Top Stories

Gujarat HC partly quashes Ordinance that cancelled NRI quota in Medical Colleges [Read Judgment]

Apoorva Mandhani
17 Aug 2016 12:18 PM GMT
Gujarat HC partly quashes Ordinance that cancelled NRI quota in Medical Colleges [Read Judgment]
Your free access to Live Law has expired
To read the article, get a premium account.
    Your Subscription Supports Independent Journalism
Subscription starts from
(For 6 Months)
Premium account gives you:
  • Unlimited access to Live Law Archives, Weekly/Monthly Digest, Exclusive Notifications, Comments.
  • Reading experience of Ad Free Version, Petition Copies, Judgement/Order Copies.
Already a subscriber?

Gujarat High Court on Tuesday partly quashed a Government ordinance abolishing NRI quota in colleges offering medical courses in the State.

The Bench comprising Chief Justice R. Subhash Reddy and Justice Vipul M. Pancholi upheld the Ordinance to the extent that it abolished quota for “dependent” NRIs. It however quashed the Government’s decision to cancel quota for “genuine” NRIs seeking admission in colleges in the State.

“There is no reason to remove NRI quota, and hence the ordinance is set aside to the extent of removing genuine NRIs from the quota system. This, however, won’t apply to NRI dependents. Thus the writ application is partly allowed,” it observed.

The Court was hearing a batch of Petitions challenging the Gujarat Professional Medical Educational Colleges or Institutions (Regulation of Admission and Fixation of Fees) (Amendment) Ordinance, 2016, promulgated on June 10 this year. Through the ordinance, the State Government had abolished quota of 15 per cent offered to NRIs for admissions in colleges offering medical, para-medical and dental courses.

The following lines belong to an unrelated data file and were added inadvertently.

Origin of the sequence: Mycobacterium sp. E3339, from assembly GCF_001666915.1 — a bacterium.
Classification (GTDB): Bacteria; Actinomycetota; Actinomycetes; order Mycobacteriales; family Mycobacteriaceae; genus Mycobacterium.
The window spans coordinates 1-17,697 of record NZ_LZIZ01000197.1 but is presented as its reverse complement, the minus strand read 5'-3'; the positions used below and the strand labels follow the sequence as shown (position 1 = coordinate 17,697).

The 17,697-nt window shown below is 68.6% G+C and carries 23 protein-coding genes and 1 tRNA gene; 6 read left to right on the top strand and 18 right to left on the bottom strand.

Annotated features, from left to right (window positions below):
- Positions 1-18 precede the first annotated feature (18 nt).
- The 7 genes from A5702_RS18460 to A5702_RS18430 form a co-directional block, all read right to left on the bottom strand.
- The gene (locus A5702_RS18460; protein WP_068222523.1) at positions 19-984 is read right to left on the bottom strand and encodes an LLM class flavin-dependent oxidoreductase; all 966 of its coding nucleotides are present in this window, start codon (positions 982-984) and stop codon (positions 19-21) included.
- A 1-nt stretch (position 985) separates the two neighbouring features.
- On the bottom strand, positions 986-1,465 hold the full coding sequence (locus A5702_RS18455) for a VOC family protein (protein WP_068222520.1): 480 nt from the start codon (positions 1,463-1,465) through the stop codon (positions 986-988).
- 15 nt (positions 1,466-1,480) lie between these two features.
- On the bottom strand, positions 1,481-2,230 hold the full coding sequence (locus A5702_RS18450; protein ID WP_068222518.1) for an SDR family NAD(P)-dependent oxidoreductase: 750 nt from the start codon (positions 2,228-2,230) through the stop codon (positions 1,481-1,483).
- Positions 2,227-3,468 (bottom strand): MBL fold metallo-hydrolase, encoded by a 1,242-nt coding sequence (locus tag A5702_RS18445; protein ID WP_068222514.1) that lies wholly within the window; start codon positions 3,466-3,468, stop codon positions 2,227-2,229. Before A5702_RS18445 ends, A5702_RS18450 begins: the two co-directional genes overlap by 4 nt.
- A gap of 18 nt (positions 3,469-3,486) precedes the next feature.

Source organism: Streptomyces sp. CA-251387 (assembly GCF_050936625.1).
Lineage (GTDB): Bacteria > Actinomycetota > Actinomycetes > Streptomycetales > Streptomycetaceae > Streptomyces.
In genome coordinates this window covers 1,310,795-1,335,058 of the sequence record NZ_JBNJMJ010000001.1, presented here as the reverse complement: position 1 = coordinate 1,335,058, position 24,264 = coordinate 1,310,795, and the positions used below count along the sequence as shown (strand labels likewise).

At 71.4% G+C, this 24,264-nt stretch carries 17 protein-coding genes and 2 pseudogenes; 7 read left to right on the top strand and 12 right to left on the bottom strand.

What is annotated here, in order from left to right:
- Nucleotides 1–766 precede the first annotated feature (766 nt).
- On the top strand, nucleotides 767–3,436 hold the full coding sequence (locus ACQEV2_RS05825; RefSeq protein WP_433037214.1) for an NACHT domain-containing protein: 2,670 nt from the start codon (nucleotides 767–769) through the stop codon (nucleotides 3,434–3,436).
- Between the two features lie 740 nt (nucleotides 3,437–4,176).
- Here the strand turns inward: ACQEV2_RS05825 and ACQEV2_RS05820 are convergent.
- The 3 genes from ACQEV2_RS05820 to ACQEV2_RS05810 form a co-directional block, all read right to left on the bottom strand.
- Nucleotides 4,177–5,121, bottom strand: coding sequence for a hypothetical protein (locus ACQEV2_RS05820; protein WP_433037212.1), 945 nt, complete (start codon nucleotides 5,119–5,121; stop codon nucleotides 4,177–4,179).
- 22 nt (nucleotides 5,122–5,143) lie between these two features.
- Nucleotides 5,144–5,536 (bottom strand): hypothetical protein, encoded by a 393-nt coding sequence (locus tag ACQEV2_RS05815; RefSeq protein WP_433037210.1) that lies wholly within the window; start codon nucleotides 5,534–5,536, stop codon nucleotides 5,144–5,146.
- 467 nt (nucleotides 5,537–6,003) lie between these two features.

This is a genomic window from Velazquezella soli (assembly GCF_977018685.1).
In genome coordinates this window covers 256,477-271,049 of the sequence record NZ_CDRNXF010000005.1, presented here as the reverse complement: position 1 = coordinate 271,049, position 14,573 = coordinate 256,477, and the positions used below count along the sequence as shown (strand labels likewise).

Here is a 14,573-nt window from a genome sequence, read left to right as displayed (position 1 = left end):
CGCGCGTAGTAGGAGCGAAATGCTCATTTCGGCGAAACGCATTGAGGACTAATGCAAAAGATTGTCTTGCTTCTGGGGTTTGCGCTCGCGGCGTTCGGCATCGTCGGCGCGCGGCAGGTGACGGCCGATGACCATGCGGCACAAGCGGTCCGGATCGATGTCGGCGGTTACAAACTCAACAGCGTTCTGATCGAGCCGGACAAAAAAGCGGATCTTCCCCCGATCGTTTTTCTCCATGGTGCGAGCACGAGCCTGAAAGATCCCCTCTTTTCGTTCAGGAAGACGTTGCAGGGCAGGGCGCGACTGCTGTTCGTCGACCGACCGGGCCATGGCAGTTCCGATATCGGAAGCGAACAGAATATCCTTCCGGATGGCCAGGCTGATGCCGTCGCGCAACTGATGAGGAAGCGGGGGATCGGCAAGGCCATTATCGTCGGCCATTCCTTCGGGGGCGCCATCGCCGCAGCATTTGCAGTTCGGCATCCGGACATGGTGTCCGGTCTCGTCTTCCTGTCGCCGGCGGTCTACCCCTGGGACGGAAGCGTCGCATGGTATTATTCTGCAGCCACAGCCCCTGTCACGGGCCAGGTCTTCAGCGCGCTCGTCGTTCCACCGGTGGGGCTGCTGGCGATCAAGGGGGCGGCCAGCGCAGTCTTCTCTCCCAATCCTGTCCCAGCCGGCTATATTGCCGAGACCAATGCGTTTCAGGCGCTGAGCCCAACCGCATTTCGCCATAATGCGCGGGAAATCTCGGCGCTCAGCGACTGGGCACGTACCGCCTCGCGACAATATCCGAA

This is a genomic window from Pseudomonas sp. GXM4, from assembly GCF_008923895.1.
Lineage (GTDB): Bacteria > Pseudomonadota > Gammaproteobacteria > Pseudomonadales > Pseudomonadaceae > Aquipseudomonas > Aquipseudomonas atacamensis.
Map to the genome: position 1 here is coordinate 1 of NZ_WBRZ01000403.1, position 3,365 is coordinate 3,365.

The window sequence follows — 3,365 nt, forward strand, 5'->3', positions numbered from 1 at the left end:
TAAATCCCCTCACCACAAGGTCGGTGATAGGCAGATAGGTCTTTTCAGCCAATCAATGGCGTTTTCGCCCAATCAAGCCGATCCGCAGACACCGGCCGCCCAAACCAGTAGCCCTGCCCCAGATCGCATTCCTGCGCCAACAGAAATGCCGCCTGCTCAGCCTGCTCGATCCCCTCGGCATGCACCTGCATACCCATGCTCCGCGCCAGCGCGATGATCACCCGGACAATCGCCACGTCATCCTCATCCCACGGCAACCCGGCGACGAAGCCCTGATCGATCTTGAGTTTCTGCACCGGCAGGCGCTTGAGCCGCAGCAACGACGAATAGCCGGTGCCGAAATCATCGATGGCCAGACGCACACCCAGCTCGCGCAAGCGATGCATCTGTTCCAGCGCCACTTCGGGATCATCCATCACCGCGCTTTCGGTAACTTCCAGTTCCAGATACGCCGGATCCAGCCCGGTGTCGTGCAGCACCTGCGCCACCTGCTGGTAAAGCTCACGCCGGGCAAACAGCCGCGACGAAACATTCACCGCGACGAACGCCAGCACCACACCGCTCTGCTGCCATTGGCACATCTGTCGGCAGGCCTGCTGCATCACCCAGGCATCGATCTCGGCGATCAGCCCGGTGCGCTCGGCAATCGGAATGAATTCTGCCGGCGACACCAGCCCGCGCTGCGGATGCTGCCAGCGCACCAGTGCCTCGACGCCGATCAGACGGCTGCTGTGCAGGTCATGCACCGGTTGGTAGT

One of the petitions was filed by consortium of self-financed dental colleges, whereas all the other petitions were filed by students through their guardians.

The ordinance was challenged as violative of Article 14 of the Constitution of India, as it scrapped the quota for medical, dental and para-medical courses, while it existed for other technical branches like engineering, pharmacy, law, management, etc.

It was also contended that the object of promulgation of the ordinance was arbitrary, unreasonable and that there existed non-application of mind by the Government while promulgation of the same.

The consortium had averred that the impugned ordinance sought to abolish NRI seats in professional medical and dental colleges run by unaided educational institutions and therefore imposed the selection policy of the State upon unaided colleges. Such imposition, it alleged, was violative of Article 19(1) (g) of the Constitution of India.

It was also brought to the attention of the Court that quota had its genesis in the law laid down by the Supreme Court of India in the case of P.A. Inamdar v. State of Maharashtra, (2005) 6 SCC 537.

The Advocate General on the other hand contended that the State Authorities had observed that most students admitted under the NRI quota were local students sponsored through different methods, in order to deposit the fees in US dollars. He further submitted that the principle of promissory estoppel would not be applicable to the plenary legislation.

The Court observed that the concept of NRI quota had been introduced by way of declaration made by the Supreme Court in P.A. Inamdar’s case. It thereby held that the impugned ordinance was violative of the directions and declaration made by the Supreme Court of India.

Further, even though the Court was of the opinion that the Statement of Object and Reasons mentioned in the impugned ordinance were unreasonable and irrelevant, it ruled that the impugned ordinance cannot be struck down only on that ground.

It however held that the ordinance was violative of Article 14 of the Constitution of India and observed, “It is not in dispute that the respondent State has deleted NRI quota only from medical, dental and para-medical courses by way of impugned ordinance and such NRI quota is kept as it is in other professional courses and that too without any intelligible differentia having any nexus with the object sought to be achieved. It is reported that in other States also NRI quota has not been deleted from medical, dental and para-medical courses and therefore, the contention taken by the Respondent – State that such branches deal with human lives and is having different character and class cannot be accepted in view of the facts of the case.”

Read the Judgment here.

Next Story